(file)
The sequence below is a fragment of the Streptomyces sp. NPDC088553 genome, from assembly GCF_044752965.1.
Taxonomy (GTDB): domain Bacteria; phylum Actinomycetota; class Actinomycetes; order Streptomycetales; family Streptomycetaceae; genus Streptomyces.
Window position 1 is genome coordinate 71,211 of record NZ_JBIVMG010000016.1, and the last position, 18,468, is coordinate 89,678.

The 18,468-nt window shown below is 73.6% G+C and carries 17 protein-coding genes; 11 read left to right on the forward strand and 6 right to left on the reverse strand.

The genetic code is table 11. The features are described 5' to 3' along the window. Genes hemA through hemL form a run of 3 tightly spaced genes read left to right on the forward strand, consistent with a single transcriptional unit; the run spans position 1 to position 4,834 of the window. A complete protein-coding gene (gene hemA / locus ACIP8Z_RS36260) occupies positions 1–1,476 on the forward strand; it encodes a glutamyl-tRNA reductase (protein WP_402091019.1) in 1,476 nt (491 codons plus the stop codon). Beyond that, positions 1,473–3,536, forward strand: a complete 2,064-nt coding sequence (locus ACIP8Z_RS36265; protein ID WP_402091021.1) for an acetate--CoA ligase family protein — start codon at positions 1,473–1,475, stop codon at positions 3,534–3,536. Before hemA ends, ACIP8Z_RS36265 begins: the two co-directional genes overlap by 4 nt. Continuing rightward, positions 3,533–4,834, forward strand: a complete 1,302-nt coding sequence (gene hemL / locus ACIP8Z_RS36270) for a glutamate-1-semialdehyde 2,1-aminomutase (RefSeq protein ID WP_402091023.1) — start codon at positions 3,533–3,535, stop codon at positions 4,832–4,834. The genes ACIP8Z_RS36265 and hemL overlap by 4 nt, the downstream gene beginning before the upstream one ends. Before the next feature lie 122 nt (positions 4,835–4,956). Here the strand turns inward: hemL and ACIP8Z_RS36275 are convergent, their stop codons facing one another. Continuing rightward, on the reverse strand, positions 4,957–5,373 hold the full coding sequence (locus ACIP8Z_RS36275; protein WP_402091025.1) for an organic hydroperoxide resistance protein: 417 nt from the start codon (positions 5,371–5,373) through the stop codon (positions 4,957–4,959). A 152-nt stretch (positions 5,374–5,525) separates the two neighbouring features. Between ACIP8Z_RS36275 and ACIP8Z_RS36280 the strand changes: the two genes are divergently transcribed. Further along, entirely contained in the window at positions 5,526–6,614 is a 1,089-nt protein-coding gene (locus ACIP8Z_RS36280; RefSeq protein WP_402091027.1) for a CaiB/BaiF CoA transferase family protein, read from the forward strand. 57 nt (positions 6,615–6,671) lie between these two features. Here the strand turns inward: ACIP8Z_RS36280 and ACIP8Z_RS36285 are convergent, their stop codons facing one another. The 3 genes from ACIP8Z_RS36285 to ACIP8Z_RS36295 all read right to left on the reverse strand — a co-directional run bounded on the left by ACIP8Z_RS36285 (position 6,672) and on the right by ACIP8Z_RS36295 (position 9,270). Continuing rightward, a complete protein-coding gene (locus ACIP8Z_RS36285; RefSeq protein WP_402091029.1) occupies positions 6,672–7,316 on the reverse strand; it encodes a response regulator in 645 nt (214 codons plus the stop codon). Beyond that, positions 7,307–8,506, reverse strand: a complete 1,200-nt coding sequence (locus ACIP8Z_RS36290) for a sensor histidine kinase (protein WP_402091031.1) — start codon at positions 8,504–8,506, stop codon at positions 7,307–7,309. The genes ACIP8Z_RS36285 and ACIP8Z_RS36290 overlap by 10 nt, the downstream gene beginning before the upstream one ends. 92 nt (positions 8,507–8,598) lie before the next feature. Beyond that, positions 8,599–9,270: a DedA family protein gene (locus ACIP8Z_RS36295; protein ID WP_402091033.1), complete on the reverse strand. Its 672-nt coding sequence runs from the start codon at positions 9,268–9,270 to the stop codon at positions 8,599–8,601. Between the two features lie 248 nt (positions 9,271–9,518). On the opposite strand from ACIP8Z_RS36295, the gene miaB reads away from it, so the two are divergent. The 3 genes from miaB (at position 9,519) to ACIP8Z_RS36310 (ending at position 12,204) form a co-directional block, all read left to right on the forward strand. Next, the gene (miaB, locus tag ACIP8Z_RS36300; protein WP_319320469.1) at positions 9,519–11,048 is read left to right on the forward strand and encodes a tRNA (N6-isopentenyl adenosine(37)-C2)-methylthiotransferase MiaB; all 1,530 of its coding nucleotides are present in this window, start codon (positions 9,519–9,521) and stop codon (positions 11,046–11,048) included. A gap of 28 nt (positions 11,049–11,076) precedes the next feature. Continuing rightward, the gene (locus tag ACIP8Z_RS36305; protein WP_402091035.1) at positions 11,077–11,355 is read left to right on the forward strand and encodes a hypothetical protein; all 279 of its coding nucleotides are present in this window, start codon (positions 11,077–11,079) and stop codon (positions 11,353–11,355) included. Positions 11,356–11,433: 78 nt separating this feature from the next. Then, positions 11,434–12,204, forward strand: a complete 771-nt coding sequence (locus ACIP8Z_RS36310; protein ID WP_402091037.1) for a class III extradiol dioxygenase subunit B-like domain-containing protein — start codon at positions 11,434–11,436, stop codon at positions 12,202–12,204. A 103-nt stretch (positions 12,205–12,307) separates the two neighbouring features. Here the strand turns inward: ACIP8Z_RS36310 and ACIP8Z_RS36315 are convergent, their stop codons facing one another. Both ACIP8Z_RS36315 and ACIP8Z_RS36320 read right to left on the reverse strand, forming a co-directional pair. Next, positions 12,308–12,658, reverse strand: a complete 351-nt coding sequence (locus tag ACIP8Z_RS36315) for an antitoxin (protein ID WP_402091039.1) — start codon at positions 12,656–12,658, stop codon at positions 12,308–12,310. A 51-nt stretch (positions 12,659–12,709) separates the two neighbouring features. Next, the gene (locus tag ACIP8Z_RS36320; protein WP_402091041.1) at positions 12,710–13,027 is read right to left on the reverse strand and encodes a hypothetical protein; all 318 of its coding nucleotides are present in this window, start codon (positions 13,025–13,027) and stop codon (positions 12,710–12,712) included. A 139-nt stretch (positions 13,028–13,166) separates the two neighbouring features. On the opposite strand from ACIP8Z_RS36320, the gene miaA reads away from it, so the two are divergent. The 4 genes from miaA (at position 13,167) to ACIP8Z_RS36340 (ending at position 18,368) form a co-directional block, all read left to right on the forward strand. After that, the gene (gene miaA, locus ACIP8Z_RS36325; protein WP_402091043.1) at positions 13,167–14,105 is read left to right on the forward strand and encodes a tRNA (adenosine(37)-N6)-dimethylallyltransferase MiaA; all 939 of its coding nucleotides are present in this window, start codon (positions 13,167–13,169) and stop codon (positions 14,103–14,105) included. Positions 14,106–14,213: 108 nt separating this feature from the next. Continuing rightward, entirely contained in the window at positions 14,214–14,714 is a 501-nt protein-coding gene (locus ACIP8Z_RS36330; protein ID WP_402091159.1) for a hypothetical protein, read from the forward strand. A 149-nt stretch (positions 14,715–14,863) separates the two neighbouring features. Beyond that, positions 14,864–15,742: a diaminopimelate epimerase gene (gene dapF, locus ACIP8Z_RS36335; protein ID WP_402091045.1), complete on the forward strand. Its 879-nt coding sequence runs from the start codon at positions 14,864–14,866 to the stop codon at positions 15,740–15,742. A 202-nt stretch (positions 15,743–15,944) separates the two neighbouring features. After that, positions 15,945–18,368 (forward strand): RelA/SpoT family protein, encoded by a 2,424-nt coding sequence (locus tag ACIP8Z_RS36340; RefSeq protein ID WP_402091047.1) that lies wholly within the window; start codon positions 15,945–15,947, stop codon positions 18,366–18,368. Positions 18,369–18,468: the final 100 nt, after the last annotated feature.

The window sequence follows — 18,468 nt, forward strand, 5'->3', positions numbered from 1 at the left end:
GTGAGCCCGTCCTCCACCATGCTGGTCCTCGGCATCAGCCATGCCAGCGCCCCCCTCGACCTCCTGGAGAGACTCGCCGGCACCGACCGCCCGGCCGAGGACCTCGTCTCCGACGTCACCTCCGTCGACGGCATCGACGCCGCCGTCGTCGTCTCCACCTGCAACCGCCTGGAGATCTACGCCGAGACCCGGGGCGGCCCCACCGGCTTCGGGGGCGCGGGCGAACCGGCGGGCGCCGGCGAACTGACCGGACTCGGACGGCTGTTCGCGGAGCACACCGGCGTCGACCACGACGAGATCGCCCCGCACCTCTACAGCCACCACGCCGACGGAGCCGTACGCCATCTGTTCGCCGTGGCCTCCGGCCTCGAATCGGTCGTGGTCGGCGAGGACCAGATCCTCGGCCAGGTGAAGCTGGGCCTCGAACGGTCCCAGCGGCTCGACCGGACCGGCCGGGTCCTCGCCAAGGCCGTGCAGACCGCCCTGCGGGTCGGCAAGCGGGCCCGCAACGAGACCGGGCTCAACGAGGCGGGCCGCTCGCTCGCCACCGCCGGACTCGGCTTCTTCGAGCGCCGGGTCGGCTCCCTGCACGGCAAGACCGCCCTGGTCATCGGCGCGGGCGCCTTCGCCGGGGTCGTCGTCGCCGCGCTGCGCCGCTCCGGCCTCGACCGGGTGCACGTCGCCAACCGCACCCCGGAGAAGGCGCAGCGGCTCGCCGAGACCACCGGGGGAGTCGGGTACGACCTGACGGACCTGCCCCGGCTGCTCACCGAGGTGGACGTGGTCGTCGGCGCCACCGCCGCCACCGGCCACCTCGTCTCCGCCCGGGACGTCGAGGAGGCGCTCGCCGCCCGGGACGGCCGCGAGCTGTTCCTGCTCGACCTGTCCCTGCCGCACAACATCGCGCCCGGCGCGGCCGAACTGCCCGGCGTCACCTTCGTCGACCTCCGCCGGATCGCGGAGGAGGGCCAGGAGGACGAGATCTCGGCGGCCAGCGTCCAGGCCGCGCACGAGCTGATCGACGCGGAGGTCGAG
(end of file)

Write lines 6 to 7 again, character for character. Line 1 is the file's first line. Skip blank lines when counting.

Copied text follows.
The window sequence follows — 18,468 nt, forward strand, 5'->3', positions numbered from 1 at the left end:
GTGAGCCCGTCCTCCACCATGCTGGTCCTCGGCATCAGCCATGCCAGCGCCCCCCTCGACCTCCTGGAGAGACTCGCCGGCACCGACCGCCCGGCCGAGGACCTCGTCTCCGACGTCACCTCCGTCGACGGCATCGACGCCGCCGTCGTCGTCTCCACCTGCAACCGCCTGGAGATCTACGCCGAGACCCGGGGCGGCCCCACCGGCTTCGGGGGCGCGGGCGAACCGGCGGGCGCCGGCGAACTGACCGGACTCGGACGGCTGTTCGCGGAGCACACCGGCGTCGACCACGACGAGATCGCCCCGCACCTCTACAGCCACCACGCCGACGGAGCCGTACGCCATCTGTTCGCCGTGGCCTCCGGCCTCGAATCGGTCGTGGTCGGCGAGGACCAGATCCTCGGCCAGGTGAAGCTGGGCCTCGAACGGTCCCAGCGGCTCGACCGGACCGGCCGGGTCCTCGCCAAGGCCGTGCAGACCGCCCTGCGGGTCGGCAAGCGGGCCCGCAACGAGACCGGGCTCAACGAGGCGGGCCGCTCGCTCGCCACCGCCGGACTCGGCTTCTTCGAGCGCCGGGTCGGCTCCCTGCACGGCAAGACCGCCCTGGTCATCGGCGCGGGCGCCTTCGCCGGGGTCGTCGTCGCCGCGCTGCGCCGCTCCGGCCTCGACCGGGTGCACGTCGCCAACCGCACCCCGGAGAAGGCGCAGCGGCTCGCCGAGACCACCGGGGGAGTCGGGTACGACCTGACGGACCTGCCCCGGCTGCTCACCGAGGTGGACGTGGTCGTCGGCGCCACCGCCGCCACCGGCCACCTCGTCTCCGCCCGGGACGTCGAGGAGGCGCTCGCCGCCCGGGACGGCCGCGAGCTGTTCCTGCTCGACCTGTCCCTGCCGCACAACATCGCGCCCGGCGCGGCCGAACTGCCCGGCGTCACCTTCGTCGACCTCCGCCGGATCGCGGAGGAGGGCCAGGAGGACGAGATCTCGGCGGCCAGCGTCCAGGCCGCGCACGAGCTGATCGACGCGGAGGTCGAG